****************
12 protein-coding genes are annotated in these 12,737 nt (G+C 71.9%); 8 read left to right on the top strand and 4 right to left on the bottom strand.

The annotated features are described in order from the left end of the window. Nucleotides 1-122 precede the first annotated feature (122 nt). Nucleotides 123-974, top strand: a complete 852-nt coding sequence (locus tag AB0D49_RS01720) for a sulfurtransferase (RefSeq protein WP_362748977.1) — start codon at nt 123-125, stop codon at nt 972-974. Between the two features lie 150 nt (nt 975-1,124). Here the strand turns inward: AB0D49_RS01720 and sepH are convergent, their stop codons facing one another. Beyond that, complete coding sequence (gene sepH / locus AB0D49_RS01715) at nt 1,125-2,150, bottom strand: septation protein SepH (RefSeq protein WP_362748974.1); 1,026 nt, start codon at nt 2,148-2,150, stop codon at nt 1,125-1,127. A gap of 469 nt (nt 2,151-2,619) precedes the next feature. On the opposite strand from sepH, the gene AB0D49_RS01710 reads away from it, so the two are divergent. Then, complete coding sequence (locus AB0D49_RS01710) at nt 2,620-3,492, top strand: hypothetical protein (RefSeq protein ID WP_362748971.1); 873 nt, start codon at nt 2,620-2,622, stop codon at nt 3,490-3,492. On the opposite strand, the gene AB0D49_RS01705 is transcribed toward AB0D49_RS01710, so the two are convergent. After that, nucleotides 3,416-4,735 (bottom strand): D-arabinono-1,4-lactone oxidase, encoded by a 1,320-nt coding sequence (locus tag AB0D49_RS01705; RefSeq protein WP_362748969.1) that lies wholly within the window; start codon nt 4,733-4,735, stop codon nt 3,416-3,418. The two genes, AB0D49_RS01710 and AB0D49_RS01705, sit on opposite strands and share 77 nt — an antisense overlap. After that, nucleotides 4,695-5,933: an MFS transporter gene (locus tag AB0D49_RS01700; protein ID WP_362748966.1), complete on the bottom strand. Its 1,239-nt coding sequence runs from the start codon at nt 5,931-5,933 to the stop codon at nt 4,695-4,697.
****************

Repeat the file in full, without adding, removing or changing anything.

12 protein-coding genes are annotated in these 12,737 nt (G+C 71.9%); 8 read left to right on the top strand and 4 right to left on the bottom strand.

The annotated features are described in order from the left end of the window. Nucleotides 1-122 precede the first annotated feature (122 nt). Nucleotides 123-974, top strand: a complete 852-nt coding sequence (locus tag AB0D49_RS01720) for a sulfurtransferase (RefSeq protein WP_362748977.1) — start codon at nt 123-125, stop codon at nt 972-974. Between the two features lie 150 nt (nt 975-1,124). Here the strand turns inward: AB0D49_RS01720 and sepH are convergent, their stop codons facing one another. Beyond that, complete coding sequence (gene sepH / locus AB0D49_RS01715) at nt 1,125-2,150, bottom strand: septation protein SepH (RefSeq protein WP_362748974.1); 1,026 nt, start codon at nt 2,148-2,150, stop codon at nt 1,125-1,127. A gap of 469 nt (nt 2,151-2,619) precedes the next feature. On the opposite strand from sepH, the gene AB0D49_RS01710 reads away from it, so the two are divergent. Then, complete coding sequence (locus AB0D49_RS01710) at nt 2,620-3,492, top strand: hypothetical protein (RefSeq protein ID WP_362748971.1); 873 nt, start codon at nt 2,620-2,622, stop codon at nt 3,490-3,492. On the opposite strand, the gene AB0D49_RS01705 is transcribed toward AB0D49_RS01710, so the two are convergent. After that, nucleotides 3,416-4,735 (bottom strand): D-arabinono-1,4-lactone oxidase, encoded by a 1,320-nt coding sequence (locus tag AB0D49_RS01705; RefSeq protein WP_362748969.1) that lies wholly within the window; start codon nt 4,733-4,735, stop codon nt 3,416-3,418. The two genes, AB0D49_RS01710 and AB0D49_RS01705, sit on opposite strands and share 77 nt — an antisense overlap. After that, nucleotides 4,695-5,933: an MFS transporter gene (locus tag AB0D49_RS01700; protein ID WP_362748966.1), complete on the bottom strand. Its 1,239-nt coding sequence runs from the start codon at nt 5,931-5,933 to the stop codon at nt 4,695-4,697.